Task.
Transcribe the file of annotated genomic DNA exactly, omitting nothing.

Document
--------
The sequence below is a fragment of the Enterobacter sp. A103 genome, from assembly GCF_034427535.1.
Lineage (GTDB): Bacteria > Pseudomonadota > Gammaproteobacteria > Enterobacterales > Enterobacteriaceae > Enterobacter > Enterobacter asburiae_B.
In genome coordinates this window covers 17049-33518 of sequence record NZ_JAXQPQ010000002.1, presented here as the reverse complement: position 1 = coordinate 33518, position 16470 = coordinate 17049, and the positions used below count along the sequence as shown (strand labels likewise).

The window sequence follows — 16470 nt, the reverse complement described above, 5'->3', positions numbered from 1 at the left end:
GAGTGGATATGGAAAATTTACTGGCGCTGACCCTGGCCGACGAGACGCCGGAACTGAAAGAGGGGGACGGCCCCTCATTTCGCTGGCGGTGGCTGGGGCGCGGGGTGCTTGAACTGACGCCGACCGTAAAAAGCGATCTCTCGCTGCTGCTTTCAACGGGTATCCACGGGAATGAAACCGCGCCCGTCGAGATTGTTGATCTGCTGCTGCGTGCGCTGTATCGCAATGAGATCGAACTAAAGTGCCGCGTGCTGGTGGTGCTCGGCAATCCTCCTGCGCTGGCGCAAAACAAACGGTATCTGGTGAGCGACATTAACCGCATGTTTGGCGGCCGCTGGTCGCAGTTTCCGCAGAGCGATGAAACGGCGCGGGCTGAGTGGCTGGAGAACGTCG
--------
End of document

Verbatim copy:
The sequence below is a fragment of the Enterobacter sp. A103 genome, from assembly GCF_034427535.1.
Lineage (GTDB): Bacteria > Pseudomonadota > Gammaproteobacteria > Enterobacterales > Enterobacteriaceae > Enterobacter > Enterobacter asburiae_B.
In genome coordinates this window covers 17049-33518 of sequence record NZ_JAXQPQ010000002.1, presented here as the reverse complement: position 1 = coordinate 33518, position 16470 = coordinate 17049, and the positions used below count along the sequence as shown (strand labels likewise).

The window sequence follows — 16470 nt, the reverse complement described above, 5'->3', positions numbered from 1 at the left end:
GAGTGGATATGGAAAATTTACTGGCGCTGACCCTGGCCGACGAGACGCCGGAACTGAAAGAGGGGGACGGCCCCTCATTTCGCTGGCGGTGGCTGGGGCGCGGGGTGCTTGAACTGACGCCGACCGTAAAAAGCGATCTCTCGCTGCTGCTTTCAACGGGTATCCACGGGAATGAAACCGCGCCCGTCGAGATTGTTGATCTGCTGCTGCGTGCGCTGTATCGCAATGAGATCGAACTAAAGTGCCGCGTGCTGGTGGTGCTCGGCAATCCTCCTGCGCTGGCGCAAAACAAACGGTATCTGGTGAGCGACATTAACCGCATGTTTGGCGGCCGCTGGTCGCAGTTTCCGCAGAGCGATGAAACGGCGCGGGCTGAGTGGCTGGAGAACGTCG